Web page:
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Will Chinese government bid for Yahoo?

The Scotman reports (opens in new tab) that Google and Microsoft are not the only ones going after Yahoo. Apple and Murdoch's News Corp are also potential suitors, according to Nathalie Thomas.

There are also whispers of a potential Chinese takeover with a Government backed bid by Baidu, a real possibility. The cash-rich Chinese Government could use some of its surplus to invest in Yahoo.

On Sunday, China's state-owned aluminium group Chinalco was given access to $120 billion (opens in new tab) to purchase Rio Tinto.

Although Baidu is a NASDAQ-100 listed company, the fact that it is an indigenous Chinese company and has fostered a close relationship with the Chinese government according to Wallace Cheung, a Hong Kong analyst at Credit Suisse Group (via Bloomberg (opens in new tab)).

Now could it be possible that the Chinese government financially backs a group of Chinese-based internet companies - including, and - to take over what has been the US's flagship website for more than a decade?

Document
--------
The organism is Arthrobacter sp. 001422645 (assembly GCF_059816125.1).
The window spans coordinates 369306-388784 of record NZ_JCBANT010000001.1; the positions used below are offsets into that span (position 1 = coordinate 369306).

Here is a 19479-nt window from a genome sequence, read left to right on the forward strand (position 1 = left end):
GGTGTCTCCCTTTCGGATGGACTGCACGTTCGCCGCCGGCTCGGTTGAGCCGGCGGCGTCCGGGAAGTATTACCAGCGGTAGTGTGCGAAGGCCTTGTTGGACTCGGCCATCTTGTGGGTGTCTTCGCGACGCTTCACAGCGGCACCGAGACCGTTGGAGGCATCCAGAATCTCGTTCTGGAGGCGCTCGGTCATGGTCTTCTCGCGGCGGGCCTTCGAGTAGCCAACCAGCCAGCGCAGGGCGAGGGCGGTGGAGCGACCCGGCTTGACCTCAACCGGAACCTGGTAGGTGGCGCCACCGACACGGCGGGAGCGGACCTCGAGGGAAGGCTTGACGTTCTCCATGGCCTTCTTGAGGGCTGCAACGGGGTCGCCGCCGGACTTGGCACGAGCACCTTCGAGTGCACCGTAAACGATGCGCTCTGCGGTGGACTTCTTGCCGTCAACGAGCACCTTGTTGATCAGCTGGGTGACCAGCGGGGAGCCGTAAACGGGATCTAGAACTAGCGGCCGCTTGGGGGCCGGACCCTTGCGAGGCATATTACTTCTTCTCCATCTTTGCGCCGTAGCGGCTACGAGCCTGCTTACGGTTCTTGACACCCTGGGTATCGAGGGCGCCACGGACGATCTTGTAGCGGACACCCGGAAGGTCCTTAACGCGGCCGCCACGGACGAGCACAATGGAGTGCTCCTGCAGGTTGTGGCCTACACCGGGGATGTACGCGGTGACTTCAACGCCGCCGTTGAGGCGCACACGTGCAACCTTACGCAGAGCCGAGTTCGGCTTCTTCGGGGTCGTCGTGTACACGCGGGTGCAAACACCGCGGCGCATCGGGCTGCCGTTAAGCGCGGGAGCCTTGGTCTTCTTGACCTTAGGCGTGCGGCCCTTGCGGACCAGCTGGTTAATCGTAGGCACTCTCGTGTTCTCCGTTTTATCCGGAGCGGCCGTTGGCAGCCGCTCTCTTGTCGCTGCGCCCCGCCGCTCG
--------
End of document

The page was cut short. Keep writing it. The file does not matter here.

Apple could also be in the run as could News Corp, although it it very doubtful that they would be able to go in on their own; also both companies are relative new comers when it comes to web properties.

Only Microsoft has the cash to go ahead with such a purchase - both Apple and News Corp had gross profits hovering around $10 billion in 2007 and would have to rely on a significant shares exchange to buy Yahoo.

Désiré has been musing and writing about technology during a career spanning four decades. He dabbled in website building and web hosting when DHTML and frames were en vogue and started writing about the impact of technology on society just before the start of the Y2K hysteria at the turn of the last millennium. Following an eight-year stint at where he discovered the joys of global tech-fests, Désiré now heads up TechRadar Pro. Previously he was a freelance technology journalist at Incisive Media, Breakthrough Publishing and Vnunet, and Business Magazine. He also launched and hosted the first Tech Radio Show on Radio Plus.